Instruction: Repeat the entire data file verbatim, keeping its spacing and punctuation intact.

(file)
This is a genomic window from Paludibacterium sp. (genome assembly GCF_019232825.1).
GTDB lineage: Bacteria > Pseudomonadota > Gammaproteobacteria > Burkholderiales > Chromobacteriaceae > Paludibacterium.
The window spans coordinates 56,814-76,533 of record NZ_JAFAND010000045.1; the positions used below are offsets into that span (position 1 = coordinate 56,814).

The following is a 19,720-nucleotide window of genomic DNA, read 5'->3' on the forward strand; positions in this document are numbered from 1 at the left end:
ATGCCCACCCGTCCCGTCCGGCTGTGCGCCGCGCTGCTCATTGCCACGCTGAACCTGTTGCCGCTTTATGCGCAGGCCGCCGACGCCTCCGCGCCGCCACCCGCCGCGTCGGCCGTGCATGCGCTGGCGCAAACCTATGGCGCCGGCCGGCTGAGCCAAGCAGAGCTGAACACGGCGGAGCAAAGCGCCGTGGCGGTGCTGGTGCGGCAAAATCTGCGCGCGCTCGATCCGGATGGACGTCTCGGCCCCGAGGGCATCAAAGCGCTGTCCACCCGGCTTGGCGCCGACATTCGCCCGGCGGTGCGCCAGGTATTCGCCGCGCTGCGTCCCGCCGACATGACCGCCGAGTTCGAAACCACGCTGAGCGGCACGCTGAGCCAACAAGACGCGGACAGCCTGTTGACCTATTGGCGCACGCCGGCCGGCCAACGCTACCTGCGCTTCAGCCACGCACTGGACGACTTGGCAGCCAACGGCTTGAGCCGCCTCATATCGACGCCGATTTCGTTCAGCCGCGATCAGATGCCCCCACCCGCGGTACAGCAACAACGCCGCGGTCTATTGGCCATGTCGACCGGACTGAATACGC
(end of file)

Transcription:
This is a genomic window from Paludibacterium sp. (genome assembly GCF_019232825.1).
GTDB lineage: Bacteria > Pseudomonadota > Gammaproteobacteria > Burkholderiales > Chromobacteriaceae > Paludibacterium.
The window spans coordinates 56,814-76,533 of record NZ_JAFAND010000045.1; the positions used below are offsets into that span (position 1 = coordinate 56,814).

The following is a 19,720-nucleotide window of genomic DNA, read 5'->3' on the forward strand; positions in this document are numbered from 1 at the left end:
ATGCCCACCCGTCCCGTCCGGCTGTGCGCCGCGCTGCTCATTGCCACGCTGAACCTGTTGCCGCTTTATGCGCAGGCCGCCGACGCCTCCGCGCCGCCACCCGCCGCGTCGGCCGTGCATGCGCTGGCGCAAACCTATGGCGCCGGCCGGCTGAGCCAAGCAGAGCTGAACACGGCGGAGCAAAGCGCCGTGGCGGTGCTGGTGCGGCAAAATCTGCGCGCGCTCGATCCGGATGGACGTCTCGGCCCCGAGGGCATCAAAGCGCTGTCCACCCGGCTTGGCGCCGACATTCGCCCGGCGGTGCGCCAGGTATTCGCCGCGCTGCGTCCCGCCGACATGACCGCCGAGTTCGAAACCACGCTGAGCGGCACGCTGAGCCAACAAGACGCGGACAGCCTGTTGACCTATTGGCGCACGCCGGCCGGCCAACGCTACCTGCGCTTCAGCCACGCACTGGACGACTTGGCAGCCAACGGCTTGAGCCGCCTCATATCGACGCCGATTTCGTTCAGCCGCGATCAGATGCCCCCACCCGCGGTACAGCAACAACGCCGCGGTCTATTGGCCATGTCGACCGGACTGAATACGC